On 25 January 2017, the Grand Chamber of the European Court of Human Rights (ECtHR) heard oral pleadings in Garib v. the Netherlands. The case concerns the refusal of a housing permit to a single mother living on social welfare on account of legislation imposing minimum income requirements on persons wishing to reside in a number of inner-city areas of Rotterdam. The Chamber judgment issued on 23 February 2016, which was discussed in a previous blogpost, held that there was no violation of Article 2 of Protocol No. 4 (right to choose one’s residence). As the case was referred to the Grand Chamber, the Human Rights Centre of Ghent University and the Equality Law Clinic of the Université Libre de Bruxelles submitted a joint third party intervention. In this post, I shall briefly recount the issues addressed in our intervention to subsequently provide an overview of the questions discussed during the hearing before the Grand Chamber.
In an astonishingly laconic judgment (available only in French), the Court found no violation in the case of a 12-year old who was wounded by an anti-personnel mine while herding his sheep.
Facts and Ruling
The facts in this case date back to the summer of 2003, in a Kurdish village in East Turkey, not far from the borders with Armenia and Iran. 12-year old Erkan Sarıhan was herding his sheep in a minefield, situated at 150 metres from his village. He was playing with an anti-personnel mine when it exploded, causing severe injuries to his face, hands and chest. The minefield, which belonged to an army post situated 200 metres further, was surrounded with barbed wire and warning signs. There was also a watch post manned by two soldiers, who however did not have a view of the entire terrain and as a result had not seen the child enter. The inquiry into the accident showed that through the village mayor, the inhabitants of the village had regularly been warned about the dangers of the minefield. The report concluded that the child’s parents were responsible for the accident. It also held that it was necessary, in order to prevent similar accidents, to move the watch post so that it would overview the entire terrain, and to install specific warning signs for illiterate persons.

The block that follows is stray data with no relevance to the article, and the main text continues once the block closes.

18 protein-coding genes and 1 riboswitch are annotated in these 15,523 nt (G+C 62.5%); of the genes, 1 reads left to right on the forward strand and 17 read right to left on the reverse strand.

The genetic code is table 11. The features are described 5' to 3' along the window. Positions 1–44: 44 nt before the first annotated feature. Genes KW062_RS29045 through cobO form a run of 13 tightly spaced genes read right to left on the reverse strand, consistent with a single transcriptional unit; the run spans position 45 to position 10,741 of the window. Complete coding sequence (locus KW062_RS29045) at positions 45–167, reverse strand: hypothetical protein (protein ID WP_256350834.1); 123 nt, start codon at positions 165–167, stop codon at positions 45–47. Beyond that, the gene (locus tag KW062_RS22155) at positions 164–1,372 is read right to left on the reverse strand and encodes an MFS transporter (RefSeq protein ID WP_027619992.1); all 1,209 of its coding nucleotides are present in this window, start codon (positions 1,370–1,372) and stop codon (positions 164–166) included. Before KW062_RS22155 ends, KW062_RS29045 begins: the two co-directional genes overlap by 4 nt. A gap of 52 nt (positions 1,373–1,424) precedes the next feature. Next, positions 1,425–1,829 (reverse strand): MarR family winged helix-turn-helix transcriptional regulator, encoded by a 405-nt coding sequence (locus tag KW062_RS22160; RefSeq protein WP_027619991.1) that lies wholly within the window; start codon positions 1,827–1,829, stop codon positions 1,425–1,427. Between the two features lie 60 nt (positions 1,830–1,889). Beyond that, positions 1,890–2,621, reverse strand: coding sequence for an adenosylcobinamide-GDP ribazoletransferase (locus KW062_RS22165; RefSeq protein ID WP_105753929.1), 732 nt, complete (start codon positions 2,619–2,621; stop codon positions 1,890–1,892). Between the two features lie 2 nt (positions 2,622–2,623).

Guest post by Moritz Baumgärtel, lecturer and researcher at the Department of European and International Public Law at Tilburg University. Moritz recently defended his PhD at the Université libre de Bruxelles. His project was a part of the IAP research network “The Global Challenge of Human Rights Integration: Towards a Users’ Perspective”.
On 17 November 2016, the Grand Chamber of the European Court of Human Rights decided to strike off its list of cases the application in V.M. and others v. Belgium. The case concerned the reception conditions and the exposure to a risk of inhumane and degrading treatment of a Roma family in the context of a “Dublin transfer” from Belgium to France. The matter was referred to the Grand Chamber following a judgment of the Second Section on 7 July 2015, which had found violations of articles 3 and 13 of the ECHR. In striking out the application because the lawyer failed to maintain contact with the clients, the Grand Chamber added yet another chapter to the already lengthy volume on “disappeared cases”. The Court’s decision raises serious questions regarding the effectiveness of its remedies and the problems it poses for strategically minded lawyers in the migration domain.